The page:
What to see in Trinidad And Tobago
Trinidad And Tobago Attractions
Attractions in Trinidad and Tobago are as abundant and rich as its oil reserves and, excluding Port of Spain's Carnival party, much more pristine. Many choose to get lost in the decadence of Carnival or Port of Spain's nightlife, while others lose themselves among the island's natural wonders. These include the Gasparee and Aripo cave systems, full of stalagmites and stalactites; the Hollis Reservoir; and the Caroni Bird Sanctuary, which is a treasure trove for bird watchers. Maracas Bay is the island's most celebrated beach, but the competition is fierce. Port of Spain is home to some charming colonial architecture. Perhaps the most notable building is The Mount St Benedict Monastery, established in 1912, said to be the oldest and largest monastery in the Caribbean.
A ferry connection to the relaxed little brother island Tobago opens up a host of beach and water attractions. Tobago is less developed and crowded than Trinidad and the place to go for peace and natural beauty. The most spectacular beach on Tobago is widely acknowledged to be Pigeon Point, but there are many other Eden-like options including Campbleton Bay, Englishman's Bay, Bacolet Bay and Castara Bay. Off the east coast of Tobago, across from Speyside, the uninhabited bird sanctuary island of Little Tobago beckons travellers, with popular activities in and around the island including hiking, snorkelling and glass-bottomed boat jaunts. Away from the glorious beaches, the best place to explore Tobago's rainforest is Main Ridge Forest Reserve, said to be the oldest protected forest in the western hemisphere and home to more than half of the island's prodigious bird life. Those wanting a touch of culture during a Tobago holiday can visit Fort King George and the nearby Tobago Museum.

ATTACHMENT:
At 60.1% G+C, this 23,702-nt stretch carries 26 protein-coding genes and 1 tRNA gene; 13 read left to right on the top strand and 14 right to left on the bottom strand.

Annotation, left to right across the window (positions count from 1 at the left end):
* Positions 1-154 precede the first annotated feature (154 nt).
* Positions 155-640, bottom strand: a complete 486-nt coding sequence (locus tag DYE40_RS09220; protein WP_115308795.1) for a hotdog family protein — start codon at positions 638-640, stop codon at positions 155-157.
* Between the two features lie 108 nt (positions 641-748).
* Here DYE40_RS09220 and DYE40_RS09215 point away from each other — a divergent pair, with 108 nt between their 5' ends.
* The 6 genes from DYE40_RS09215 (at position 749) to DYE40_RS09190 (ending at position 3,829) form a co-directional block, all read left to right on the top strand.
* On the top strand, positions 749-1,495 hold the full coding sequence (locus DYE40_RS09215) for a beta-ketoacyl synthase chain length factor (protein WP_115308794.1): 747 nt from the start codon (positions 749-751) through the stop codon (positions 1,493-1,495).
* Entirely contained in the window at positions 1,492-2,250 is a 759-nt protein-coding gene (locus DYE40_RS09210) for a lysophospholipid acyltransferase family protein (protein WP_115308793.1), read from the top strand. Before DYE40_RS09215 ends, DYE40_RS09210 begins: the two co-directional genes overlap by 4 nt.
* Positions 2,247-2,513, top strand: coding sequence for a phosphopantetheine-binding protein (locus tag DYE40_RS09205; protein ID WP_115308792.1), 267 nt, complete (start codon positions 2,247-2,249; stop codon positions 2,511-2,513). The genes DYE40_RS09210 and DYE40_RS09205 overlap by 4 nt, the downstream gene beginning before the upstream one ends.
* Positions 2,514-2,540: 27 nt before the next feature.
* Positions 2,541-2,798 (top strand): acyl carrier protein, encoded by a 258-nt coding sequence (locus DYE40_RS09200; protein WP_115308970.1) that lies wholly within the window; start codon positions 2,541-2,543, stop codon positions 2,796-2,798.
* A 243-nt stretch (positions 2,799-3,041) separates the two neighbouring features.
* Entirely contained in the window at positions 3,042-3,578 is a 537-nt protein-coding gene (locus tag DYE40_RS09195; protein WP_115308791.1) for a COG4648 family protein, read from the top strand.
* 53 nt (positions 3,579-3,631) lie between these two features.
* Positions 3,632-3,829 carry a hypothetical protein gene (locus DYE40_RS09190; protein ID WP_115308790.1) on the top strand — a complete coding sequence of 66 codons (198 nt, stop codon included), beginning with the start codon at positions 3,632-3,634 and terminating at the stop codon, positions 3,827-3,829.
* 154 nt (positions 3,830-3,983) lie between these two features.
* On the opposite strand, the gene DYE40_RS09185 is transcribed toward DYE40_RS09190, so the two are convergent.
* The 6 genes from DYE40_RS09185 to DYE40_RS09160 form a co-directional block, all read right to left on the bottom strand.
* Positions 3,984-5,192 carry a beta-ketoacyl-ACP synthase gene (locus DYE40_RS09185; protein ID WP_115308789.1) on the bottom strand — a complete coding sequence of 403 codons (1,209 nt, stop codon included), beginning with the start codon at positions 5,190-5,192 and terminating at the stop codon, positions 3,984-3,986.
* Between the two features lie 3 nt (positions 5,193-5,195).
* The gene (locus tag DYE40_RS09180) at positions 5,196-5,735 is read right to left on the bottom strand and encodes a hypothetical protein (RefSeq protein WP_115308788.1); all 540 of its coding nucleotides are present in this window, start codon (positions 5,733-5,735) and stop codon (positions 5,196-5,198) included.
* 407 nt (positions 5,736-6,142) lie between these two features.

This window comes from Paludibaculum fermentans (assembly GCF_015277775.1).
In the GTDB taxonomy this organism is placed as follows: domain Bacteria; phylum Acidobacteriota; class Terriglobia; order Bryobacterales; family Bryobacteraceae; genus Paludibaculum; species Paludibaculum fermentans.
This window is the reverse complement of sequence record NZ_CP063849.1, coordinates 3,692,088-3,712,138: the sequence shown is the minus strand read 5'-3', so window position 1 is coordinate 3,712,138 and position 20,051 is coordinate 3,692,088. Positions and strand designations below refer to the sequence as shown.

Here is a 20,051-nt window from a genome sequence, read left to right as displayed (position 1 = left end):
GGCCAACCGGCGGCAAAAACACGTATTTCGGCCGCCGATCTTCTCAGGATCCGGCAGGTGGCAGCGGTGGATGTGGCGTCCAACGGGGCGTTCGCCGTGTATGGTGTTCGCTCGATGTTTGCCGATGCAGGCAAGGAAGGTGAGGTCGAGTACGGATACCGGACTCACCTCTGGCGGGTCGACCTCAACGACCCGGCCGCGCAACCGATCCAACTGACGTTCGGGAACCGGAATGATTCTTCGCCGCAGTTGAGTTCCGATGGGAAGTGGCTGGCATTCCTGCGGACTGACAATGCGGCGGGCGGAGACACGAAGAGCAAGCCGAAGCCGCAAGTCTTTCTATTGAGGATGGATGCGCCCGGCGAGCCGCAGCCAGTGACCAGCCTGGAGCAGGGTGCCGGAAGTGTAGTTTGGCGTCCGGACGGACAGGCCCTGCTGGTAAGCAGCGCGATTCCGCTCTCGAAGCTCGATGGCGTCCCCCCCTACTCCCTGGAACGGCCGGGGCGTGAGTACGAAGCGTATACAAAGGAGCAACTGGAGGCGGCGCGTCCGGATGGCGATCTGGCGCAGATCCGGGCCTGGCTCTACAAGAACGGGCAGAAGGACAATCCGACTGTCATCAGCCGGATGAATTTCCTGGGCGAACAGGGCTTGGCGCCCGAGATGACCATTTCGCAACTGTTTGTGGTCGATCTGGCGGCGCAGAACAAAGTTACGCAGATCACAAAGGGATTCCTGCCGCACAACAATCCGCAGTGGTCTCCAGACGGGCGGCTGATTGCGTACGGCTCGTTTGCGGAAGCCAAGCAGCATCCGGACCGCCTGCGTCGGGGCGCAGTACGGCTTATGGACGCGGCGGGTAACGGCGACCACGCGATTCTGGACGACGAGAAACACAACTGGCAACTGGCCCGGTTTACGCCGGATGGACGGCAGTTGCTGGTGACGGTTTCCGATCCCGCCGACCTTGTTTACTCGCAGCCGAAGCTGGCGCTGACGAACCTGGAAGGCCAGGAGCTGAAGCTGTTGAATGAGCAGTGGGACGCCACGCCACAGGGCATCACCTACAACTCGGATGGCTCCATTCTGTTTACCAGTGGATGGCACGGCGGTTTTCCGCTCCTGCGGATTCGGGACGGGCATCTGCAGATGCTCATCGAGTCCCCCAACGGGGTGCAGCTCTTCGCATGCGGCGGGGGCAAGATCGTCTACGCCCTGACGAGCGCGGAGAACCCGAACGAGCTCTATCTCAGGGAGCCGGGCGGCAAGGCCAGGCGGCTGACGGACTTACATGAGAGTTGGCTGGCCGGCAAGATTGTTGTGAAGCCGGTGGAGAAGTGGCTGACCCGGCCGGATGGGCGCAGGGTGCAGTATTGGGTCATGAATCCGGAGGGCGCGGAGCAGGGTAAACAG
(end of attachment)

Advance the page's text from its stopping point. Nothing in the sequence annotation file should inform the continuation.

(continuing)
Between rainy and dry seasons, October to December and April to June, are the best times for a holiday Trinidad and Tobago for avoiding crowds and too much rain.
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